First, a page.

In Broadheath, on the other hand, they had a contact rate of more or less zero until February. For the last few weeks, they’ve been working to a target of 500 contacts a week – and mostly, they’ve been achieving it. When I was sitting on Pat’s living-room floor, it was because there were fifteen other activists in the room and we’d run out of chairs. Campaign organiser Sam Bacon assured me that that wasn’t exceptional. This isn’t new campaigning techniques for the sake of it: it’s genuinely impressive. Mayor Ken Weston looks set to lose more than his license plate.

I had a chat to Sam and some of the Broadheath Labour team about how they’ve been running the campaign. It was a little Edgbaston-esque: a lot of time had gone into recruiting volunteers before they’d moved onto Voter ID. They’d done some of that on the doorstep – while asking voters what issues were going to be important to them in this election – and some by advertising for volunteers.

Actually, controversially, Sam had advertised for ‘interns’ – unpaid, of course – but with absolutely no intention of requiring the time commitment that MPs expect of their unpaid interns – he was simply looking for volunteers, to give as many evening and weekend hours as they were able and willing to give. He reckons that the word ‘intern’ can make volunteers feel a little more invested in a campaign; a little more like they’re getting some useful experience and transferable skills out of it.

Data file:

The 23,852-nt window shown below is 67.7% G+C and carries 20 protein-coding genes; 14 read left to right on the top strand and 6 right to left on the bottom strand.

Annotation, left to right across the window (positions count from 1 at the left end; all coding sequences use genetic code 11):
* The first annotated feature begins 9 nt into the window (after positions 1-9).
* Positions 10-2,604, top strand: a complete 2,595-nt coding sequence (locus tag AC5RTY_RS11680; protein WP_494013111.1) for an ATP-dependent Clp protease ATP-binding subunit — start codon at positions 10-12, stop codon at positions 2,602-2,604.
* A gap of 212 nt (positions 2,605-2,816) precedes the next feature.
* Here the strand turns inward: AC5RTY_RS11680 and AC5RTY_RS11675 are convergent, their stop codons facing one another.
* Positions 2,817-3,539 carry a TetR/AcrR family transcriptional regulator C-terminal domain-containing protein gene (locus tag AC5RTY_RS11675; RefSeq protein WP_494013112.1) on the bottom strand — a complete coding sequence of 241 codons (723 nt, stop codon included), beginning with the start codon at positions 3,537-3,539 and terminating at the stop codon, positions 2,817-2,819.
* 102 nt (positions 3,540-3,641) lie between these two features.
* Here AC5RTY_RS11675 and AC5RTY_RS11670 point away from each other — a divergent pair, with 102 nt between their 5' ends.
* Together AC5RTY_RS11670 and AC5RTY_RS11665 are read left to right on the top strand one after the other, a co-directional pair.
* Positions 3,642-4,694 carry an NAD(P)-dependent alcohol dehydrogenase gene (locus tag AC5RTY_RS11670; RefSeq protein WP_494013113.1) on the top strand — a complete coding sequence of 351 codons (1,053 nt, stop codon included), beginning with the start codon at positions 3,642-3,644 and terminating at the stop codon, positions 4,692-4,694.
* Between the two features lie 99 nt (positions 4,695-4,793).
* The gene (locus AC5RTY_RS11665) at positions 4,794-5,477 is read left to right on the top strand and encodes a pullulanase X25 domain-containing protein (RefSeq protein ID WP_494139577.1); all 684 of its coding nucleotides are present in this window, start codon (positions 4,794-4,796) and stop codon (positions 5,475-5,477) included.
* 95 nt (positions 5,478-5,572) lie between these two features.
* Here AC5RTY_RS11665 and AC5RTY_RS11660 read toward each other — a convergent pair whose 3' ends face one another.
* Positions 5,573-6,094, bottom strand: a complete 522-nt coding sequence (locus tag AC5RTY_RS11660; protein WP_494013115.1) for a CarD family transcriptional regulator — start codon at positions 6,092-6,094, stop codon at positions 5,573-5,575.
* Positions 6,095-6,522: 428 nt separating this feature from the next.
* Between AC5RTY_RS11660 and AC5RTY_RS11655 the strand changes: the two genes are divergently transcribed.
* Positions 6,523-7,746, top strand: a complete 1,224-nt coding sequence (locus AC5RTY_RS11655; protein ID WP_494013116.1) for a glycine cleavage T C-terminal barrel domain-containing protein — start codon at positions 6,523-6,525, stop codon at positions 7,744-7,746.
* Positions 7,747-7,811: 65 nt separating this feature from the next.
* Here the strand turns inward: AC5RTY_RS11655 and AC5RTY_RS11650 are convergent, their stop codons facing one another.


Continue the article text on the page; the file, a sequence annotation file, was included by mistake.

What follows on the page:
“What worries me about Labour’s usual approach to campaigning is that a CLP might pay someone to design their website,” says Sam, by way of example, “while they’ve got an experienced web designer on their campaign team, but as soon as she walked into the campaign office they sent her out with a leaflet round.” He admits that it does take time and effort to find out how volunteers can contribute; but maintains that it enhances the contribution of committed activists, while enabling a contribution from those who can’t always get out on the doorstep.

The campaign employs a busy mum to make sure all their key players are in the right place at the right time – her parental commitments mean she doesn’t feel able to get out leafleting or doorknocking as often as she’d like, but she’s happy to harass the rest of the team by email. They have a volunteer in overall charge of communication, and a couple of youngsters have been tasked with updating the Twitter account. They have Pat, whose main role is to make her living-room available when asked, and who offers the volunteers breakfast every week.

I’ll be honest, in normal circumstances this would all set off my waste-of-time klaxon, but not even the klaxon is gonna argue with fifteen to twenty regular volunteers every weekend. It turns out that giving activists a little responsibility (and maybe the offer of breakfast) might just be what Labour needs to teach the Tories a lesson, in David Cameron’s favourite council right here in the North West.

Find out more about Broadheath Labour here.